Nowhere in the life of the early church as depicted in the Acts or in the Letters do we read of anybody giving of absolution to sinners. As for the reference to the “keys of the kingdom” given to Peter (Matt 16.19: see 18.18) they relate to knowledge (Luke 11.52; Matt 23.23) enabling others to enter the kingdom. Peter’s power to “bind” and “loose” sins involved the admission or exclusion of people from the kingdom of God. This power was exercised in Peter’s preaching: it was, for instance, as a result of his preaching that on the day of Pentecost over 3000 people were admitted to the kingdom (Acts 2.41), and that a little later on, the Roman centurion Cornelius and his Gentile friends were accepted into the kingdom too (Acts 10.47-48).
Stephen Cottrell tells of a professor of child and adolescent psychiatry, who said to him “that there was one thing that he knew many of his patients needed that he didn’t have the means or authority to provide. ’What’s that?’ I asked him. ‘Forgiveness’ he replied. ‘That is what so many of the people I serve need. They can’t forgive themselves. They don’t know that they can be loved, accepted and forgiven. We can offer the first two, but not the third.” However, that need – which is present not just in damaged and broken young people, but in many of today’s worshippers – does not require a prayer for absolution, but instead a declaration that Jesus forgives all who repent and put their trust in him. That assurance is not dependent upon a priest but rather upon the Word of God. So, when I lead God’s people in a prayer for forgiveness, I normally end with an ‘assurance’ of God’s pardon taken from the Scriptures. For example,, “If we confess our sins, he who is faithful and just will forgive us our sins and cleanse us from all unrighteousness” (1 John 1.9) Or: “The saying is sure and worthy of full acceptance, that Christ Jesus came into the world to save sinners” (1 1 Tim 1.15) – to which can be added ‘to forgive us in our failure, to accept us as we are, to set us free from evil’s power’.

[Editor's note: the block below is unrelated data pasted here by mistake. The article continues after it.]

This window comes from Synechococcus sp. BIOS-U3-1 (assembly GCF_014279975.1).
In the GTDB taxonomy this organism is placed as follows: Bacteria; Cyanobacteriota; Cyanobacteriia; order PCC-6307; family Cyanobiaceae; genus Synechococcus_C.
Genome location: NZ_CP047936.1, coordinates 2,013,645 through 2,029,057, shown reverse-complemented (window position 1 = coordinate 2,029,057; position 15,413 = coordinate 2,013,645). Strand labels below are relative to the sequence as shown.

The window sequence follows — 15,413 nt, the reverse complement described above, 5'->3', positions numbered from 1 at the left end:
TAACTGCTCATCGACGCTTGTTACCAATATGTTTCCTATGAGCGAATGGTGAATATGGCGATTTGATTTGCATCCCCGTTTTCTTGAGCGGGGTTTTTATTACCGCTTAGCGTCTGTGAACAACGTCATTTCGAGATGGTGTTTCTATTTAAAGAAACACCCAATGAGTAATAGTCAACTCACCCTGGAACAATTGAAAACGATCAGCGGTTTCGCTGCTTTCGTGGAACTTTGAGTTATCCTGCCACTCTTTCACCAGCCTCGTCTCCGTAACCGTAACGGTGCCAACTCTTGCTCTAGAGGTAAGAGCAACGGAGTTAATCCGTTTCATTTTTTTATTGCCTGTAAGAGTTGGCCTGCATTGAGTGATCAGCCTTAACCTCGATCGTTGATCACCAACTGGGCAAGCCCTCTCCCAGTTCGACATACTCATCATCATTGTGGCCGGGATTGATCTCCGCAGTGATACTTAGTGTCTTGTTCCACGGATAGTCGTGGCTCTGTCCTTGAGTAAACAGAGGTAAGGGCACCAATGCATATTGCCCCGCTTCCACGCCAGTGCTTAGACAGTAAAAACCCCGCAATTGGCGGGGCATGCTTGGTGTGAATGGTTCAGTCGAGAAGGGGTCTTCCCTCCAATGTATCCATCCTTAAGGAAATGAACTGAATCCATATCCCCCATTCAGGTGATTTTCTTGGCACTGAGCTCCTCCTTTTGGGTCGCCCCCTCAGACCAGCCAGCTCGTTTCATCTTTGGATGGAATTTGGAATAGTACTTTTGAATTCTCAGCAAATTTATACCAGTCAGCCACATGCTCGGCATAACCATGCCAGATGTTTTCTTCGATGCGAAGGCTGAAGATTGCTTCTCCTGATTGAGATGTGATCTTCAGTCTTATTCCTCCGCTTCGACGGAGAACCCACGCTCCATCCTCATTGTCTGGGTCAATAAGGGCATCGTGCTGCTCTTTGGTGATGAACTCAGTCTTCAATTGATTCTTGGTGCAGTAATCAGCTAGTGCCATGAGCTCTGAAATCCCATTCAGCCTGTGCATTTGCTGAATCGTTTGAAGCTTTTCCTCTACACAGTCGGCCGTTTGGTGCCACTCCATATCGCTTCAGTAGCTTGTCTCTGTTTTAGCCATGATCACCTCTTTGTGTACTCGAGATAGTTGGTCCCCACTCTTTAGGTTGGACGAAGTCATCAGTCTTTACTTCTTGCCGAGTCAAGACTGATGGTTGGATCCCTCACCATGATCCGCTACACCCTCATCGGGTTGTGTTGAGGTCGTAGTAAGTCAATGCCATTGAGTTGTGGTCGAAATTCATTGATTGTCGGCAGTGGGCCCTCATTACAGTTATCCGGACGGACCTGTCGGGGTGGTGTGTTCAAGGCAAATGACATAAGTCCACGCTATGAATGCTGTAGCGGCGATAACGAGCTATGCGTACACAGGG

The role of leaders in God’s church today is to preach the good news of a Saviour who delights to forgive all who come to him in penitence and faith. In the words of the great Evangelical Anglican John Stott:
“The authority to ‘forgive’ and ‘not forgive’ sins, which the risen Christ gave to his disciples, was ministerial, not magisterial. It was not an authority to forgive, but to preach forgiveness, to proclaim…. both the promises and the warnings of the gospel – the promise of salvation to the believer, the warning of judgment to the unbeliever.”
– Confess Your Sins